Appeared in Business in Vancouver – January 14, 2014
Hello, business persons (I’ll ask other citizens some other time): Do you sometimes get mad at the media? Me too.
But in my case the annoyance is as complex as love and as fat with conflict of interest as a Montreal mayor or two.
At this stage of veteranhood I may be a utility infielder, but I’m on that media team. I’ve not drawn a single breath whose oxygen wasn’t pumped out by print or by the noises and pictures of radio and television. And it’s a thin day when all three don’t ruffle me.
To continue the baseball metaphor, here’s the pitch I’m swinging at today: photo on the front business page of the January 7 Vancouver Sun.
The scene was Prime Minister Stephen Harper’s discussion with members of the Vancouver Board of Trade.
Harper’s impassive face gets the southwest corner of the shot. But who’s the black-clad dude who occupies front and centre?
He is not identified. But why the editors chose this photo – taken by Jonathan Hayward of the Canadian Press news agency – is as clear as riot clips. The fashionably short-bearded dude is holding up a sheet of paper bearing three capitalized words: “CLIMATE JUSTICE NOW.”
Wanna bet that far, far more people looked at and remembered the picture than read the abutting story’s 26 earnest inches of type? No takers.
So this uninvited attendee, one of a couple of so-called activists, hit the influence/demagogic jackpot by bursting into the setting with a crude message of fascinating, almost voluptuous ignorance: demand that an undesignated somebody create with magic-wand speed an implied good that neither the world’s wisest nor stupidest nor the masses in between could define if they took all eternity.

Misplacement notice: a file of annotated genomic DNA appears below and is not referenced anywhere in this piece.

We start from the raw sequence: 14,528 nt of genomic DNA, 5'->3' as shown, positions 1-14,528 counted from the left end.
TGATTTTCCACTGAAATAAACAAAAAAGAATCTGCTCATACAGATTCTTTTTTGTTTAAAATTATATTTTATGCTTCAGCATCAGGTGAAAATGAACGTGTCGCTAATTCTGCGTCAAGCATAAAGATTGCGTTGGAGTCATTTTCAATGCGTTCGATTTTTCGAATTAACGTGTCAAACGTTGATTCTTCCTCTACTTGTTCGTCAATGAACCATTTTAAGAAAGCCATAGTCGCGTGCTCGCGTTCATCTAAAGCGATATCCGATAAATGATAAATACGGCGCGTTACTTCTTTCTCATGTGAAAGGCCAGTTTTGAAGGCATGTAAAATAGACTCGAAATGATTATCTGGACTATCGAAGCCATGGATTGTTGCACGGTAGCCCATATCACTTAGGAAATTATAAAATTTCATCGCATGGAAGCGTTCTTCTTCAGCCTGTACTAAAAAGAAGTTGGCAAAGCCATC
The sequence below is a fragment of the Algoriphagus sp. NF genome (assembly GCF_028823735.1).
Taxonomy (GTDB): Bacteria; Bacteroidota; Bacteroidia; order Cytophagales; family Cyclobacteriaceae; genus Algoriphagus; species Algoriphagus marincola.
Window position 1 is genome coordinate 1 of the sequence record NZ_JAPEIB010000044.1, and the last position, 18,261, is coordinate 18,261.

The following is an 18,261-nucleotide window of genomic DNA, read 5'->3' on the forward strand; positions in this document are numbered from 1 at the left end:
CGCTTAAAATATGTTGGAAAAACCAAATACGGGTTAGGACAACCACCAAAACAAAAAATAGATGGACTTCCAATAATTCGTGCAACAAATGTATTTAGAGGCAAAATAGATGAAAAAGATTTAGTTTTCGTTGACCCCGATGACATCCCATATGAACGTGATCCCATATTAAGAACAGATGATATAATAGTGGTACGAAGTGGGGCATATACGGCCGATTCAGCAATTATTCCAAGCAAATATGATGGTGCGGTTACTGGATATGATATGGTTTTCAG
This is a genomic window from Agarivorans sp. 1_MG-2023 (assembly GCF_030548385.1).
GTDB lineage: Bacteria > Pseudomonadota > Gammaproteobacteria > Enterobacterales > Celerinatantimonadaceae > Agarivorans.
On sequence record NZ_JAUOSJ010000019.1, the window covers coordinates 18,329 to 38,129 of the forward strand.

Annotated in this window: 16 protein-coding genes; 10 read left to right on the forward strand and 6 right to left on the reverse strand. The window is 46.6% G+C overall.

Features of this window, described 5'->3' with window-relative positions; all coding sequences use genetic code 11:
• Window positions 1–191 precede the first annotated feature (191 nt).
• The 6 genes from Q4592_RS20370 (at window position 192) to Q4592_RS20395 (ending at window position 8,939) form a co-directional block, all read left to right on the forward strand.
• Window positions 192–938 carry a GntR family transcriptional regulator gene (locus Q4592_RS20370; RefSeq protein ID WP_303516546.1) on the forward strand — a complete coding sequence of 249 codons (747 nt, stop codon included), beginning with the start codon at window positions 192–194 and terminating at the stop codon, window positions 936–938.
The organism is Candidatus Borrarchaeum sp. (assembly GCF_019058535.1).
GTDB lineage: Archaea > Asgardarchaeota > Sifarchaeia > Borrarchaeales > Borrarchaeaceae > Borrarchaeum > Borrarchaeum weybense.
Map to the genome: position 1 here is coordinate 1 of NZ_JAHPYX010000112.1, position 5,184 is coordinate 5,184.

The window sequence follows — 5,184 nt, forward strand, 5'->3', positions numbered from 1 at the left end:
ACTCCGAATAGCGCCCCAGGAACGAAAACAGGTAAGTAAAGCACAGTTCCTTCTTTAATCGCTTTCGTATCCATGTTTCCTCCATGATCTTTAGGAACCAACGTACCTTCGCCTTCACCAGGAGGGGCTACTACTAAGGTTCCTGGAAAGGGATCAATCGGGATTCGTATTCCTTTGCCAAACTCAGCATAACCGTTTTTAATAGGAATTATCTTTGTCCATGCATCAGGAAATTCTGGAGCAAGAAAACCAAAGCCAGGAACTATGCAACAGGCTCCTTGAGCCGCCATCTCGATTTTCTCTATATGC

It is a slogan that, in essence, is linguistic fascism or leftist totalitarianism – no difference; as the Frenchman said, les extrêmes se touchent, the extremes touch one another – of nearly Orwellian purity, the kind of sloganeering George described in his dystopian novel Nineteen Eighty-Four.
More to the point, what’s the media to do when a rent-a-crowd of a dozen demonstrates near convenient cameras? Or bully-boys and bully-girls break up a peaceful gathering? Or an unclothed chap runs across a football field in his yearning for brief, naked fame? Serious or silly, all aim at manipulating the news/public attitudes/whatever.
They usually succeed. Journalists are almost human. They quickly grasp what human beings want to read, hear, watch.
Of course some of it is trash or alarmist or not sensible models to follow. (Hey, that’s a newsroom “good news” day.) Yet the phrase “responsible journalism” sticks fast in my, and many, throats. That way, albeit over a few hills, lie state-controlled media. The Communists in China and North Korea know how to deal with those who would upstage a prime minister.
The solution? There is no solution. The untidy situation will stumble on, like democracy itself – under editors as subjective as anyone else.
A journalist friend mischievously gave me A Good Life, the memoirs of Ben Bradlee, who famously let loose his Washington Post reporters to destroy the arguably eminently destroyable Richard Nixon. The Post publishers, the Grahams, were big, powerful Democrats.
Neither the Post reporters nor any others, nor White House crony historian Arthur M. Schlesinger Jr., ever touched John F. Kennedy, whose bed-hopping, much of it on office hours and with office staff, they well knew, just as they knew the story would have crushed Kennedy.
The “scoop” waited nearly half a century. Objective journalism be damned.
© Trevor Lautens, 2014